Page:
by Joseph Rickert
The igraph package has become a fundamental tool for the study of graphs and their properties, the manipulation and visualization of graphs and the statistical analysis of networks. To get an idea of just how firmly igraph has become embedded into the R package ecosystem consider that currently igraph lists 72 reverse depends, 59 reverse imports and 24 reverse suggests. The following plot, which was made with functions from the igraph and miniCRAN packages, indicates the complexity of this network.
library(miniCRAN) library(igraph) pk < c("igraph","agop","bc3net","BDgraph","c3net","camel", "cccd", "CDVine", "CePa", "CINOEDV", "cooptrees","corclass", "cvxclustr", "dcGOR", "ddepn","dils", "dnet", "dpa", "ebdbNet", "editrules", "fanovaGraph", "fastclime", "FisHiCal", "flare", "G1DBN", "gdistance", "GeneNet", "GeneReg", "genlasso", "ggm", "gRapfa", "hglasso", "huge", "igraphtosonia", "InteractiveIGraph", "iRefR", "JGL", "lcd", "linkcomm", "locits", "loe", "micropan", "mlDNA", "mRMRe", "nets", "netweavers", "optrees", "packdep", "PAGI", "pathClass", "PBC", "phyloTop", "picasso", "PoMoS", "popgraph", "PROFANCY", "qtlnet", "RCA", "ReliabilityTheory", "rEMM", "restlos", "rgexf", "RNetLogo", "ror", "RWBP", "sand", "SEMID", "shp2graph", "SINGLE", "spacejam", "TDA", "timeordered", "tnet") dg < makeDepGraph(pk) plot(dg,main="Network of reverse depends for igraph",cex=.4,vertex.size=8)
The igraph package itself is a tour de force with over 200 functions. Learning the package can be a formidable task especially if you are trying to learn graph theory and network analysis at the same time. To help myself through this process, I sorted the functions in the igraph package into seven rough categories:
The following shows a portion of the table for the first 10 functions related to creating graphs.
Function  Description  Category of Function  
1  aging.prefatt.game  Generate an evolving random graph with preferential attachment and aging  Create Graph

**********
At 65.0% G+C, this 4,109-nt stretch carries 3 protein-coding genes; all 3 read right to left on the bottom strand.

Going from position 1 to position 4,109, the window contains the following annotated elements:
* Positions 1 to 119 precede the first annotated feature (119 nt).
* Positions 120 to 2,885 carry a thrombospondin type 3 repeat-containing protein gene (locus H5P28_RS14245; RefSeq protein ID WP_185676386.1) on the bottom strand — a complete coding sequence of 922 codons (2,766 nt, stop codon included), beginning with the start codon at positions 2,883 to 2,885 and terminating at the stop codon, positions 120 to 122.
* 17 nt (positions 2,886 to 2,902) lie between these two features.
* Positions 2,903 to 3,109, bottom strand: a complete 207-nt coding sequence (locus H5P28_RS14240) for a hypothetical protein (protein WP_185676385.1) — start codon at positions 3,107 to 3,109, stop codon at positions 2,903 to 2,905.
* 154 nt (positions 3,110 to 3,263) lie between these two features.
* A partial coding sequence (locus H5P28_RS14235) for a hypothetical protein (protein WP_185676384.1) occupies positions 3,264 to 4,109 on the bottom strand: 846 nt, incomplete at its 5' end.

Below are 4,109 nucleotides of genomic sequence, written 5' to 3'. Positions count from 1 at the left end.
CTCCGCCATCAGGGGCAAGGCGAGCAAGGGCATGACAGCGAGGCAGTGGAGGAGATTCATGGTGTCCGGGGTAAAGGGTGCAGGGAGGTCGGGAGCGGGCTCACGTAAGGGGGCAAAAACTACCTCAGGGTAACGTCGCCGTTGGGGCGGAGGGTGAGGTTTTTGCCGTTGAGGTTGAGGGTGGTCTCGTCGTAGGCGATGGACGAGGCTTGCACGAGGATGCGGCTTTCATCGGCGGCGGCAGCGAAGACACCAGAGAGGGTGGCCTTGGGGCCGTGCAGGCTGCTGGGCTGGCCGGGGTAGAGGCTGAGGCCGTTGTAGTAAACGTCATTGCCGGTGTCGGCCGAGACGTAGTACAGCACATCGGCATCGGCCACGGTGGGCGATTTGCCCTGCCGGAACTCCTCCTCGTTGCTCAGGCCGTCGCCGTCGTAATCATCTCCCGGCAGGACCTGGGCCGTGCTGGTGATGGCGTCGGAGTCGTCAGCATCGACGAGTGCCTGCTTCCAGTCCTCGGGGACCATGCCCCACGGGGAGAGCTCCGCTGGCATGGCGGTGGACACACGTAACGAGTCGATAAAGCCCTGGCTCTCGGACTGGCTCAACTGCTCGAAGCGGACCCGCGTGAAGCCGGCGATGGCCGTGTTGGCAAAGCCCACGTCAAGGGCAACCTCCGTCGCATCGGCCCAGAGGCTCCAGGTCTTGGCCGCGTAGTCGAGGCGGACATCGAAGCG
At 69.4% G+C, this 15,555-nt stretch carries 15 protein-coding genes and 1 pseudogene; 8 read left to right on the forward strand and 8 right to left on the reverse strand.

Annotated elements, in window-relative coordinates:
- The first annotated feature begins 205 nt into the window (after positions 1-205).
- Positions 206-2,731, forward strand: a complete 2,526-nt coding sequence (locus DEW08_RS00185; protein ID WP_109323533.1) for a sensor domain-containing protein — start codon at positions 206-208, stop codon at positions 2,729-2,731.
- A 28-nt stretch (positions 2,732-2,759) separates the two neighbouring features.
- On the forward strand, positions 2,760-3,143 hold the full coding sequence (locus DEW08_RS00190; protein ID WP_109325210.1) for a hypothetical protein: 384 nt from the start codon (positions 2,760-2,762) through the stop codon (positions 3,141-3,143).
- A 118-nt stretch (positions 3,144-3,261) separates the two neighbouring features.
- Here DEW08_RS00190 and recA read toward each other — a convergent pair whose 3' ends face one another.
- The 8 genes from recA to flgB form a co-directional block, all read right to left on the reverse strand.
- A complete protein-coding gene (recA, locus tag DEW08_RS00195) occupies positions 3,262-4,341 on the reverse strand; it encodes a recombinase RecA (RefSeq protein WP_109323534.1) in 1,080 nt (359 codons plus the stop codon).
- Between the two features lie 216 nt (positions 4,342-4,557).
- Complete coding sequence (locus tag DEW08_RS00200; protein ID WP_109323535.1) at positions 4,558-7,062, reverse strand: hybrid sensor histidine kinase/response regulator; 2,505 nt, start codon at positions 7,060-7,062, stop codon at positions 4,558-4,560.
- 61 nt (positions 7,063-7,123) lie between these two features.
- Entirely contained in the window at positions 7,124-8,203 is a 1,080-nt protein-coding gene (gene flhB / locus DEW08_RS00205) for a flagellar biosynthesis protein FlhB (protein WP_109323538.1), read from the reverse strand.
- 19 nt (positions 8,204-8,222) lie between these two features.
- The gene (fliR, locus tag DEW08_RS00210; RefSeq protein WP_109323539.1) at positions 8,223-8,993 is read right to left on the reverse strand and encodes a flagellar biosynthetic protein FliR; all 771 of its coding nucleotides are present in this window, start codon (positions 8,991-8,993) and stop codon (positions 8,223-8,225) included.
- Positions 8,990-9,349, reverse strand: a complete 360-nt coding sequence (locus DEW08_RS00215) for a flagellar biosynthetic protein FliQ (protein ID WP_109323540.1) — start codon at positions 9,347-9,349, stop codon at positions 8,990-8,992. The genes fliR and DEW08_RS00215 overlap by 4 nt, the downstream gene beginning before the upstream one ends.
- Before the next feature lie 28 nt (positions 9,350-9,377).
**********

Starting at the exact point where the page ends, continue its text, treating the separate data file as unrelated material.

2  barabasi.game  generate scalefree graphs according to the BarabasiAlbert model  Create Graph 
3  bipartite.random.game  Generate bipartite graphs using the ErdosRenyi model  Create Graph 
4  degree.sequence.game  Generate a random graph with a given degree degree sequence  Create Graph 
5  erdos.renyi.game  Generate random graphs according to the ErdosRenyi model  Create Graph 
6  forest.fire.game  Grow a network that simulates how a fire spreads by igniting trees  Create Graph 
7  graph.adjacency  Create an igraph from an adjacency matrix  Create Graph 
8  graph.bipartite  Create a bipartite graph  Create Graph 
9  graph.complementer  Create the complementary graph for a given graph  Create Graph 
10  graph.empty  Create an empty graph  Create Graph 
The entire table may be downloaded here: Download Igraph_functions.
infomap.community() is an intriguing function listed under the Finding Communities category that looks for structure in a network by minimizing the expected description length of a random walker trajectory. The abstract to the paper by Rosvall and Bergstrom that introduced this method states:
To comprehend the multipartite organization of largescale biological and social systems, we introduce an information theoretic approach that reveals community structure in weighted and directed networks. We use the probability flow of random walks on a network as a proxy for information flows in the real system and decompose the network into modules by compressing a description of the probability flow. The result is a map that both simplifies and highlights the regularities in the structure and their relationships.
I am not willing to claim that the 37 communities found by the algorithm represent meaningful structure, however, the idea of partitioning the network based on information flow does seem relevant to the package building process. Anybody looking for a research project?
imc < infomap.community(dg) imc # Graph community structure calculated with the infomap algorithm # Number of communities: 37 # Modularity: 0.5139813 # Membership vector: